Teen tag team cleans up.
Rarely, if ever, does a group of teenagers gathered around a wall spattered with spray paint symbolize virtuous activity.
Unless they're cleaning it up.
Equipped with rollers and brushes, members of the county Department of Youth Services Graffiti Removal Team can handle just about anything a tagger can toss at a wall - and it costs the property owners nothing.
Paid for by a $45,000 grant from the Oregon Youth Authority aimed at gang prevention, the program provides paid positions to at-risk juveniles ages 12 to 19 who have been through the justice system.
Twice a week, teams of eight youths tackle trouble spots at no charge, doing work that can cost as much as $750 a day, depending on the size of the job.
"The community gets the chance to have their neighborhood restored, and the kids get to learn to take responsibility and accountability for their actions," said Matthew Sterner, the county project's coordinator. "They also learn about having and keeping a job, about bank accounts ... those are things that I think ultimately benefit our community even more."
The team first formed two years ago with another grant, and ended when its funding ran out, Sterner said. Clients' responses were so favorable that the department reapplied for the grant, but barring any additional funding sources, the team will disband July 1.
Twice a week, the teens travel as far as Oakridge and Florence, removing graffiti at the request of businesses, government and property owners.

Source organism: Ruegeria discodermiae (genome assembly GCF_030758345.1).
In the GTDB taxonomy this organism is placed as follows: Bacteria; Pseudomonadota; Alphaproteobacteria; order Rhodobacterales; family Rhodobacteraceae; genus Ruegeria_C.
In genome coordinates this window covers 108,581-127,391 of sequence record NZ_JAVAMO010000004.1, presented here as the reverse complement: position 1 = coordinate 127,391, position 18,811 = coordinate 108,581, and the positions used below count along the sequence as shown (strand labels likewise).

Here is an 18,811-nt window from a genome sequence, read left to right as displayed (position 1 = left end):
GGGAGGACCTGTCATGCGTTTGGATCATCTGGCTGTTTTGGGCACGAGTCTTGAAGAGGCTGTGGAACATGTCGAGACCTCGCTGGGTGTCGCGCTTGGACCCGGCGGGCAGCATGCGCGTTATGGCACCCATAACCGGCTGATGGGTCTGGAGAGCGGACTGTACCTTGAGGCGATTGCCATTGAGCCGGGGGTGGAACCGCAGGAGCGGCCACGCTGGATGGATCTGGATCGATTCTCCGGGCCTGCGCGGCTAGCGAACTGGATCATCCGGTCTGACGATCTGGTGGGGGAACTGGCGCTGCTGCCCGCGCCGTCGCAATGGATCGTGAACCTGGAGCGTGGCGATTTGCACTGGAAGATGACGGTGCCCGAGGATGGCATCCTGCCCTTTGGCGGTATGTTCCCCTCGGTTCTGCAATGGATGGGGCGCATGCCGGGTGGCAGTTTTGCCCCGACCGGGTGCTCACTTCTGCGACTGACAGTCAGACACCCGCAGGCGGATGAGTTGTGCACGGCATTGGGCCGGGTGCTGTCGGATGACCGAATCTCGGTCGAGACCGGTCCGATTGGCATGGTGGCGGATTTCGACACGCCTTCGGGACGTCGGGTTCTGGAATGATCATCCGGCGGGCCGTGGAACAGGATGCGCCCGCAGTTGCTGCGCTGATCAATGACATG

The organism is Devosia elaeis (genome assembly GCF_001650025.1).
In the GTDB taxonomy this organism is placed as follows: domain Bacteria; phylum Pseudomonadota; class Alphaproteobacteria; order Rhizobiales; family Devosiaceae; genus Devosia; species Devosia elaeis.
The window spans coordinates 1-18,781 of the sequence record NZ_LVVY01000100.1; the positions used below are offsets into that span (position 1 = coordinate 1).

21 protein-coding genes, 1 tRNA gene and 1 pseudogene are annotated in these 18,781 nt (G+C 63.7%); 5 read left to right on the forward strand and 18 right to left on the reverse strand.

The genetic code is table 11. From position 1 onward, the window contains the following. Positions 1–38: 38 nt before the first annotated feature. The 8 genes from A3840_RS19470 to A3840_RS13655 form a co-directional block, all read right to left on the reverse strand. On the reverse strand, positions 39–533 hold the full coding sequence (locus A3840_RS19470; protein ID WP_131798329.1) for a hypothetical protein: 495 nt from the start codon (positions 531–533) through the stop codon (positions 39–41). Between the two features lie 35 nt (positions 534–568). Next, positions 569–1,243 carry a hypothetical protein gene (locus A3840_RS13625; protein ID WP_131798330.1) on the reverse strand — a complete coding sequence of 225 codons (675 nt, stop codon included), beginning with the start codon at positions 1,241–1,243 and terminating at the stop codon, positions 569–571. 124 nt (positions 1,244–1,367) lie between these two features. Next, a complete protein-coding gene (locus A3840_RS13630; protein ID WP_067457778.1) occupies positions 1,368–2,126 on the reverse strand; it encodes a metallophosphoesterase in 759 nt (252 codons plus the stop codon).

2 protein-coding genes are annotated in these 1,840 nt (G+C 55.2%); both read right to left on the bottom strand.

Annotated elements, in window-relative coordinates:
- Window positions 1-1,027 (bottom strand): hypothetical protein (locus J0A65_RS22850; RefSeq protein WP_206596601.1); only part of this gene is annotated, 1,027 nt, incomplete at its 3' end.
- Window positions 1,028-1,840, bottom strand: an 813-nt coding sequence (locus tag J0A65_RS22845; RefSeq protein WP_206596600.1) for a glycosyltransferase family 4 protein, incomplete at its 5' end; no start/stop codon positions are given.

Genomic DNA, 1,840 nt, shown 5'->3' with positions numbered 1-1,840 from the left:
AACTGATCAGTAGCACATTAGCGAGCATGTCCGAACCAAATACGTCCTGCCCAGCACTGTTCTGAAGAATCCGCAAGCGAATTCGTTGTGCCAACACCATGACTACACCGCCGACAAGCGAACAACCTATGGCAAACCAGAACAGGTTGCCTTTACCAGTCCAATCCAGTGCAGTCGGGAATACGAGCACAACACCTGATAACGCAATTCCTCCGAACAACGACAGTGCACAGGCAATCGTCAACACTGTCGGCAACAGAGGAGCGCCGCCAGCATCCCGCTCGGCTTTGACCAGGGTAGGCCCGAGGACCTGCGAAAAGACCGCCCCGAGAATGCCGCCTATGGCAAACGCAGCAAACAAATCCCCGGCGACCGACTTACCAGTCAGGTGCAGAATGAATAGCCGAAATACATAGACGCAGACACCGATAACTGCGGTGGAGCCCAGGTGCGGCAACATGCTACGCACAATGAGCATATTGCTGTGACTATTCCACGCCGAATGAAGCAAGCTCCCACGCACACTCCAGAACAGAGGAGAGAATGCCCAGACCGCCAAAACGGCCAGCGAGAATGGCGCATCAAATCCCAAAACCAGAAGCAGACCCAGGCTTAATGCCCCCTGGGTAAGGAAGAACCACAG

Thursday was devoted to Cottage Grove, where vandals' tags had piled up along a cement barrier on Kalapuya Way.
Bringing in the team was a natural choice, said Cottage Grove youth peer court coordinator Al Jarvis, who was charged by Police Chief Mike Grover to find a solution to the graffiti. Without the crew, he would have had to call in the city's stretched public works department, he said.
"We have quite a bit of it that needs to be covered," Jarvis said. "When it stays up there, it serves as a magnet for more graffiti. I think we maybe need to look at (starting) the same thing here."
Youth are referred to the team, for both paid and community service positions. New hires begin at minimum wage but can receive performance-based pay increases of a quarter every three weeks, earning up to $8.80 an hour.
Some are singled out to become crew leaders, a position that 16-year-old Cory Newton said has taught him better communication and leadership skills, he said.
"I would have learned them further on down the road, but not at this age," Newton said. "But I think it's a good thing that I learned them now."
Newton said he saving his pay for a car and college.
Crew member Michael Paddock, 17, said he was never bothered by graffiti, although he never did it himself.
Now, however, he occasionally catches himself saying, "Dude, I gotta clean that up later."
Not that he minds too much: "It's good work: It's not easy, but it's not super hard," Paddock said. "I like the people I work with, and you get paid all right."
Department of Youth Services will take care of any job for free in Lane County. Call 682-7905
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|Title Annotation:||General News|
|Publication:||The Register-Guard (Eugene, OR)|
|Date:||May 22, 2007|
|Next Article:||Midsession calls, mailings target lawmakers.|
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